“I don’t give a damn what [Governor] Griffin or anyone else said. I refuse to see Georgia go through another period of ignorance. People have asked me why I got in this school fight and I’m not ashamed to tell you. I am the son of a father and mother who saw Reconstruction. Sherman’s troops destroyed all that my father’s family had. My father was in school when they were closed. He came to Atlanta ignorant and uneducated because they had no schools. I don’t want to see another generation grow up under such a handicap.”
Editor’s Note: The excerpt above comes from a speech Hartsfield gave to a meeting of the Atlanta Kiwanis Club, a volunteer organization. In this speech, Hartsfield criticized Georgia Governor Marvin Griffin for his order to close Georgia schools instead of following the federal law to integrate. Despite Governor Griffin’s order, Hartsfield was determined that Atlanta schools would remain open and integrate peacefully. Hartsfield worked closely with Atlanta Police Chief Herbert Jenkins to ensure that when Atlanta schools integrated, they did so without the outbreaks of violence other southern cities witnessed.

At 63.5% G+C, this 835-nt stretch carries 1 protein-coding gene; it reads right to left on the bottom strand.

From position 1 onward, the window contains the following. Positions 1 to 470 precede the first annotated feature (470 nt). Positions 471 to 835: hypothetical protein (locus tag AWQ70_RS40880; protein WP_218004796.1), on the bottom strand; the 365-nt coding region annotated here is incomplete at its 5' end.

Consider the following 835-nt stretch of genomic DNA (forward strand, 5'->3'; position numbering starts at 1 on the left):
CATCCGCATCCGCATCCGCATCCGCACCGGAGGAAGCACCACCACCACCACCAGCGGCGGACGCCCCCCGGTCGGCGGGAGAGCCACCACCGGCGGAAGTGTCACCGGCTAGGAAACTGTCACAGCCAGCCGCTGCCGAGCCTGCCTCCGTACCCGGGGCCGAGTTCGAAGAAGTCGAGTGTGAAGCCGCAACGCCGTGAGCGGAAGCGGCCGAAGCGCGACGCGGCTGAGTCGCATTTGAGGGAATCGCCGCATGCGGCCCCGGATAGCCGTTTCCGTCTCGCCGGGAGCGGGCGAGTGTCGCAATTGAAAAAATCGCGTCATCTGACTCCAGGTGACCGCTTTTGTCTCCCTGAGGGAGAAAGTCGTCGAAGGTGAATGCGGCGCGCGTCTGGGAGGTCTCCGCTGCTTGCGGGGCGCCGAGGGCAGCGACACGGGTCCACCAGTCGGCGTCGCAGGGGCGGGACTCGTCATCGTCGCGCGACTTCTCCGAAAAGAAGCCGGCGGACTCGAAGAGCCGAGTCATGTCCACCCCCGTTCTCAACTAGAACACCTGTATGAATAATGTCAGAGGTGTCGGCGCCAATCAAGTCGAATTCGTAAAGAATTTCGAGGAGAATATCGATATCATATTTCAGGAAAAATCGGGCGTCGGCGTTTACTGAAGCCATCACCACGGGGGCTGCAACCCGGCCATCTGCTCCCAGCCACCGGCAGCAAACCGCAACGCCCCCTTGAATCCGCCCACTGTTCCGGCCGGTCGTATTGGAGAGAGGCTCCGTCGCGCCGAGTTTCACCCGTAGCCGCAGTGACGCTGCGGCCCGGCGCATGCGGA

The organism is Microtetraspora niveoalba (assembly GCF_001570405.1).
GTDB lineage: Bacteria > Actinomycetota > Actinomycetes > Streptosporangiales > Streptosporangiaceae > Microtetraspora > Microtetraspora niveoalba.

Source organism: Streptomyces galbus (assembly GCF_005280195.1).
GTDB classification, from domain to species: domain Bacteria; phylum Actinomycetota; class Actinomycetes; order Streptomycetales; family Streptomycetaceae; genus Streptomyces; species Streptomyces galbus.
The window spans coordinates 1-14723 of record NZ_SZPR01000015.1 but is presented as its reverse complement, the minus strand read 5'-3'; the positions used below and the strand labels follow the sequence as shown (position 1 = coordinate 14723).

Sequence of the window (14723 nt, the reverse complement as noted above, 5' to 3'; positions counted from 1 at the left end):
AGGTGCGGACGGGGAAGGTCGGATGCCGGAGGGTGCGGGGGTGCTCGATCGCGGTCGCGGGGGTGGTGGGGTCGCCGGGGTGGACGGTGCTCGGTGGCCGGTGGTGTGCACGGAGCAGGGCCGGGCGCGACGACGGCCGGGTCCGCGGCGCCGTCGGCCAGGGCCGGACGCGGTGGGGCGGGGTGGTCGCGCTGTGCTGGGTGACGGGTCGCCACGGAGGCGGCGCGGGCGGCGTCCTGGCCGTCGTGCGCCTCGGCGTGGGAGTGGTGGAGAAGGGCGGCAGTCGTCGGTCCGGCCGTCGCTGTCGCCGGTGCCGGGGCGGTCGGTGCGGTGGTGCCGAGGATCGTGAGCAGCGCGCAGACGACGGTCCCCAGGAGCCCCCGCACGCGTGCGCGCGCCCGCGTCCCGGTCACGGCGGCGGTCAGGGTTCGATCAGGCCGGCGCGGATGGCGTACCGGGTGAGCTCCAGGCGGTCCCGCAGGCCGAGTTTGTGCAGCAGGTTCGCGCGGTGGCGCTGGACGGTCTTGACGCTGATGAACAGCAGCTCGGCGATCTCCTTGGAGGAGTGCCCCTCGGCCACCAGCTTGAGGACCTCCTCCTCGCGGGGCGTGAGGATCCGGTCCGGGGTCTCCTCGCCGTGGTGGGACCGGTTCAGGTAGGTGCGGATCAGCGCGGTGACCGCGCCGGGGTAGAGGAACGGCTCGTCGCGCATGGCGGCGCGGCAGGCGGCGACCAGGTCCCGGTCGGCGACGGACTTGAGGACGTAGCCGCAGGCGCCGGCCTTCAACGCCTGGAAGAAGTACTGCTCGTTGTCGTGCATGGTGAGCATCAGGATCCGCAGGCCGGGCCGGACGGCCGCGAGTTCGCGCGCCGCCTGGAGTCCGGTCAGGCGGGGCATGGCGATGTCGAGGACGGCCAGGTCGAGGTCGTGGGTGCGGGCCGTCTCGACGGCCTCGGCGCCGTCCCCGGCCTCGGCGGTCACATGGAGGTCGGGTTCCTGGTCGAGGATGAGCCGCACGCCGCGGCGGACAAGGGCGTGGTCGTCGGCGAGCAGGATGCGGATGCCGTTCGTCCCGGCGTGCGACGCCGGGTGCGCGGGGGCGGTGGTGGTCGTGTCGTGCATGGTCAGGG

In September 1961, four formerly all-white Atlanta high schools were integrated including Murphy High School and Northside High School. Hartsfield ordered a police task force be assigned to protect each school and prevent anyone who was not a student or employee from entering school grounds. The peaceful integration of Atlanta public schools gave weight to his claim that Atlanta was a “city too busy to hate.”